Radio Frequency Ablation (RFA)
RFA is a minimally invasive treatment that uses heat created by radio waves to destroy cancer cells. It is used in the treatment of both primary liver cancer (HCC) and secondary liver cancer spread from the colon when patients aren’t able to undergo liver resection surgery.
Under an anaesthetic, the procedure involves inserting a needle directly into the tumour. An electric current is then passed, via the needle, into the tumour, destroying cells and creating scar tissue. The whole procedure is guided by imaging techniques such as CT or MRI and is completed in one to three hours. It can be performed on an out-patient basis as severe pain is uncommon and open surgery is not required.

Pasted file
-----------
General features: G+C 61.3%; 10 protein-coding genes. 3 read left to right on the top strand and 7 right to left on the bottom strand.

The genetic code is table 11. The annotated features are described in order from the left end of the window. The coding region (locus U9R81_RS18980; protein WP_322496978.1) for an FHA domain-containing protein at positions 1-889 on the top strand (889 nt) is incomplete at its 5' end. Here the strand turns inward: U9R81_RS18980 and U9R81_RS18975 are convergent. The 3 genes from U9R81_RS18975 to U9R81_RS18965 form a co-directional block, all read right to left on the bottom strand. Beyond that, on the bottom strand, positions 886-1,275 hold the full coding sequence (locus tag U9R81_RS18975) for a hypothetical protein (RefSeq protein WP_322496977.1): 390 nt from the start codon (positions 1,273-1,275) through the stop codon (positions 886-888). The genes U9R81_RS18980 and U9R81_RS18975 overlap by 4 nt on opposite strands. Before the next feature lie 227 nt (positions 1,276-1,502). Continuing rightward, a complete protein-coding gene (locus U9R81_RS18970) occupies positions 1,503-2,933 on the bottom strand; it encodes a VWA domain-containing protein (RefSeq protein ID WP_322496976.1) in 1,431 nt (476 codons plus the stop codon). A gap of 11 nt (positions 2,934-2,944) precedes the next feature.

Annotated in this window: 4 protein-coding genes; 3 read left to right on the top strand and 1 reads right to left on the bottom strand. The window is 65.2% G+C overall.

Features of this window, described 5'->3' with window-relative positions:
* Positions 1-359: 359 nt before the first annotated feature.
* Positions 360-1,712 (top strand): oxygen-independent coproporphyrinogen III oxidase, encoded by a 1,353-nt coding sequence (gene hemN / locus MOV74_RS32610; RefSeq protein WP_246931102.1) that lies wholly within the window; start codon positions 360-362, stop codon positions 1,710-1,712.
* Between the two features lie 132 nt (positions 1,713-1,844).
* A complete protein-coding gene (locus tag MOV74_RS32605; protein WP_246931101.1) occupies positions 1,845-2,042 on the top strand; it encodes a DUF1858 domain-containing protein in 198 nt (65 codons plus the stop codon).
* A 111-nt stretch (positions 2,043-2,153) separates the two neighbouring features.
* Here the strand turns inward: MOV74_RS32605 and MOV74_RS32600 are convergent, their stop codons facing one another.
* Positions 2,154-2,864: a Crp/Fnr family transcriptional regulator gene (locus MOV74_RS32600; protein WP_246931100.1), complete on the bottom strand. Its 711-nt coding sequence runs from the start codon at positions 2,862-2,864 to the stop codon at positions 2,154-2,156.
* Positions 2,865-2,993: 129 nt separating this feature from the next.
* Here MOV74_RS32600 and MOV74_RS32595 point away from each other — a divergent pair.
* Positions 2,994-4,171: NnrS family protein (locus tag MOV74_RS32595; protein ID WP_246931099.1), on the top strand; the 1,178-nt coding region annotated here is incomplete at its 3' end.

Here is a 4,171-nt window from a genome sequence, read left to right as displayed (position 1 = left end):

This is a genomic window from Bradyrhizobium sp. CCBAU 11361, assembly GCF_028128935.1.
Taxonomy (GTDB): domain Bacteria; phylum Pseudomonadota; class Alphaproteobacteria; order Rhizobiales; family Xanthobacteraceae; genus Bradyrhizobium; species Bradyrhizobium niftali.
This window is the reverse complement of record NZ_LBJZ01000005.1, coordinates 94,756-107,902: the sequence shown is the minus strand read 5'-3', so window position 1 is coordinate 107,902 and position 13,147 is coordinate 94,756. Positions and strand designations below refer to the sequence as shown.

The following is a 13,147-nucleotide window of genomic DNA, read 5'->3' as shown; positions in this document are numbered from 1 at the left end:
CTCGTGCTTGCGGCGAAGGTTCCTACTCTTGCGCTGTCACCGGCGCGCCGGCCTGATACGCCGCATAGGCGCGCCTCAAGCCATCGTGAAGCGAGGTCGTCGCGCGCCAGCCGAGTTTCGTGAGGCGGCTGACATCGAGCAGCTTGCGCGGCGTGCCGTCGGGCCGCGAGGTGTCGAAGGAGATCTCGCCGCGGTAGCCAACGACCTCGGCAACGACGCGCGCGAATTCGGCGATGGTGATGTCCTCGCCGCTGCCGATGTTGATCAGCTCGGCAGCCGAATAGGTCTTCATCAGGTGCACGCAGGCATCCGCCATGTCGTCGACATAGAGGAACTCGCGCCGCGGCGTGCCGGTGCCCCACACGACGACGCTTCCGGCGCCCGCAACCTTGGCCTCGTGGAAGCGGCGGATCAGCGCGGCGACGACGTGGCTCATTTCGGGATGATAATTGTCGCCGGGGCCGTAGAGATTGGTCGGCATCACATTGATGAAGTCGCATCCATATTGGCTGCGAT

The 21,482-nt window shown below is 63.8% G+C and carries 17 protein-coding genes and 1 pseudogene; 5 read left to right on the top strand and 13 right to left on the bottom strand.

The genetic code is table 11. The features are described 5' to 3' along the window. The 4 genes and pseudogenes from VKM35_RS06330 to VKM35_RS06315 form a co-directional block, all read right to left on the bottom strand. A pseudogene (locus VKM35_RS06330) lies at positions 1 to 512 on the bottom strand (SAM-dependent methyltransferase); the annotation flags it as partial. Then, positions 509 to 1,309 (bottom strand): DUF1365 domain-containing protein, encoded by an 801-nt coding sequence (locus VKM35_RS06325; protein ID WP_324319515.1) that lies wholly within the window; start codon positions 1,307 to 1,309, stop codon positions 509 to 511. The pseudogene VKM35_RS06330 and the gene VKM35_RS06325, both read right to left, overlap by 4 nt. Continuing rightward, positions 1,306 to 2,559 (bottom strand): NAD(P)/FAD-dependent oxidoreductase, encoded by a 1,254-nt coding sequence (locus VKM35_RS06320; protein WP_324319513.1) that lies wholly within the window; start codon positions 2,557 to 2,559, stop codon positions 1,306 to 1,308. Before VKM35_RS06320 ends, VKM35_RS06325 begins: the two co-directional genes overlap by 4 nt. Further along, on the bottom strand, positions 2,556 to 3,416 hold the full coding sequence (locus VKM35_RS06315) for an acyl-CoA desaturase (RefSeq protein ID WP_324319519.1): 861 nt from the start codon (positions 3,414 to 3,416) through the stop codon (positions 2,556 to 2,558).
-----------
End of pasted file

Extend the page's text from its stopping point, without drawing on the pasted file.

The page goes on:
General studies indicate that more than half of the primary liver tumours treated by RFA have not recurred and the success rate for completely eliminating small liver tumours is more than 85 percent. RFA can be repeated to treat liver tumours that do reappear.